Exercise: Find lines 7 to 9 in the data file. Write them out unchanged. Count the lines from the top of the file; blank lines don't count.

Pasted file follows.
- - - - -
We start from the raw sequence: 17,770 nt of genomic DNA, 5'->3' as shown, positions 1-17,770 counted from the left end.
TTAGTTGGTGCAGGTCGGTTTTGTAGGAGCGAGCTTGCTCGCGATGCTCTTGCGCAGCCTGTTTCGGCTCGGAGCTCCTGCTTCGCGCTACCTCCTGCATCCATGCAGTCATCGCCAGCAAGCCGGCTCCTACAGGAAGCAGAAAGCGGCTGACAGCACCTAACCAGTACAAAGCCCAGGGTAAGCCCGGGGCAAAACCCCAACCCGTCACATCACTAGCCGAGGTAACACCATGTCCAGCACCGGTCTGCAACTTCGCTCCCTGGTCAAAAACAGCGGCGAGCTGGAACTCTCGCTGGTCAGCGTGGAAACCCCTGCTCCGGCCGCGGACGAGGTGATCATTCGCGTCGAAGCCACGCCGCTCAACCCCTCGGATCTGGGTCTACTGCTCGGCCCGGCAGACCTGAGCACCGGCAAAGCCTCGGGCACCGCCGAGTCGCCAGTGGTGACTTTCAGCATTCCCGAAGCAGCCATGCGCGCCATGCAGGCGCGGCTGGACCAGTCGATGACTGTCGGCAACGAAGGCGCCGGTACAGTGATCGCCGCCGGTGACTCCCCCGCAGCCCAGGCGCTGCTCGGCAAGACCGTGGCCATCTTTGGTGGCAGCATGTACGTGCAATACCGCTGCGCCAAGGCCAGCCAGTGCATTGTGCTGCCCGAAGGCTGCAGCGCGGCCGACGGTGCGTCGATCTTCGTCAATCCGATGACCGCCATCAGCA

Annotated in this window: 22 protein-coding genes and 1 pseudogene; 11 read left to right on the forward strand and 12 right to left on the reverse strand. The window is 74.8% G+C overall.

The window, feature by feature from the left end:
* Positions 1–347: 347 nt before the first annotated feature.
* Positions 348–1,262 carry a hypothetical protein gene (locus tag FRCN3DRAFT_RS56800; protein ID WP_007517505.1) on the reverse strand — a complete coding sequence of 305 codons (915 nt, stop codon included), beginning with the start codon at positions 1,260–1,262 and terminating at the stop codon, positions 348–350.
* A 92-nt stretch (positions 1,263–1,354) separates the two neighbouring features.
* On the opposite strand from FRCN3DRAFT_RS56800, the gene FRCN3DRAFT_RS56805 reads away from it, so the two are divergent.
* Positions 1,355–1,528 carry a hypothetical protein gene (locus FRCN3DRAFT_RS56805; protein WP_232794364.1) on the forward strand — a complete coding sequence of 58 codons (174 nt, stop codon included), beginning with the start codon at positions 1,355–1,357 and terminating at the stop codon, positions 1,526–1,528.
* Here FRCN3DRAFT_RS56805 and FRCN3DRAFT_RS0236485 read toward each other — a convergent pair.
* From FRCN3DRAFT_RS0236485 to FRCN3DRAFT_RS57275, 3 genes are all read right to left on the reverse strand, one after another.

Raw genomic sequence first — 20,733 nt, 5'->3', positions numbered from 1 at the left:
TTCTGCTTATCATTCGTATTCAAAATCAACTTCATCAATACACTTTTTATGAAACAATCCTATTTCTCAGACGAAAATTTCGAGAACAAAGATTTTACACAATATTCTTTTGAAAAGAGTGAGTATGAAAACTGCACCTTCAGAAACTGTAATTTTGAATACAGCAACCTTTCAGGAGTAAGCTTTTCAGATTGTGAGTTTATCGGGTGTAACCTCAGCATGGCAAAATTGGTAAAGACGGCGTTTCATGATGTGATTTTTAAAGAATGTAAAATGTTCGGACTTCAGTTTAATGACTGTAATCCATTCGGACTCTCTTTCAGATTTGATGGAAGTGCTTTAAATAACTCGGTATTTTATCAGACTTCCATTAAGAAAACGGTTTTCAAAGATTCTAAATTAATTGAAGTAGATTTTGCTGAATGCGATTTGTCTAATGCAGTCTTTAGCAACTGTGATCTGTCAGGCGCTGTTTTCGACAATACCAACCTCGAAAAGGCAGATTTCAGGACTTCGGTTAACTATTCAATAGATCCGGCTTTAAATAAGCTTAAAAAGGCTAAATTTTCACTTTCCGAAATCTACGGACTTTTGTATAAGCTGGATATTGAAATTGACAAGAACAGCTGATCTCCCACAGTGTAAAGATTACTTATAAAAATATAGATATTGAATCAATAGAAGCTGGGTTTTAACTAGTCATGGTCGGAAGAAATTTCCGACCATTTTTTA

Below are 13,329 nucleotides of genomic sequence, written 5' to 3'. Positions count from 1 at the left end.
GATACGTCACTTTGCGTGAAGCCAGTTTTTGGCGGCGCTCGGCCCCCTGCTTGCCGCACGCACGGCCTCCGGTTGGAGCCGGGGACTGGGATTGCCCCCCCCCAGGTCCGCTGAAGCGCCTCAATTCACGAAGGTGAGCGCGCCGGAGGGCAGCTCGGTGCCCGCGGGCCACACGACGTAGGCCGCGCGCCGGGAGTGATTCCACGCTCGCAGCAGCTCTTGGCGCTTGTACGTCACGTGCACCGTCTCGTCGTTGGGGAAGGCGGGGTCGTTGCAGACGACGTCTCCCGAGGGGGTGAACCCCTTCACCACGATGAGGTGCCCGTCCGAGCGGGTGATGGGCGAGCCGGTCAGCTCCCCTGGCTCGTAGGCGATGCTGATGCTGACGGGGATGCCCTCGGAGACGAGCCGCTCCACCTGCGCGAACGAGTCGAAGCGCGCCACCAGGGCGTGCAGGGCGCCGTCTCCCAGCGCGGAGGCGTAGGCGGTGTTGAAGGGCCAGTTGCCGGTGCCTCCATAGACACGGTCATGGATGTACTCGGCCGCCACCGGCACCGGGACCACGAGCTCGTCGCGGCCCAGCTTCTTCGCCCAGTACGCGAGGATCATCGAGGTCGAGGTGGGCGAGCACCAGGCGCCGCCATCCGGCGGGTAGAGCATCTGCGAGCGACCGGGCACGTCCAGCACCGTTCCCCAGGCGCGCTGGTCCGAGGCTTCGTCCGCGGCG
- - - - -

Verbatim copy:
* A 92-nt stretch (positions 1,263–1,354) separates the two neighbouring features.
* On the opposite strand from FRCN3DRAFT_RS56800, the gene FRCN3DRAFT_RS56805 reads away from it, so the two are divergent.
* Positions 1,355–1,528 carry a hypothetical protein gene (locus FRCN3DRAFT_RS56805; protein WP_232794364.1) on the forward strand — a complete coding sequence of 58 codons (174 nt, stop codon included), beginning with the start codon at positions 1,355–1,357 and terminating at the stop codon, positions 1,526–1,528.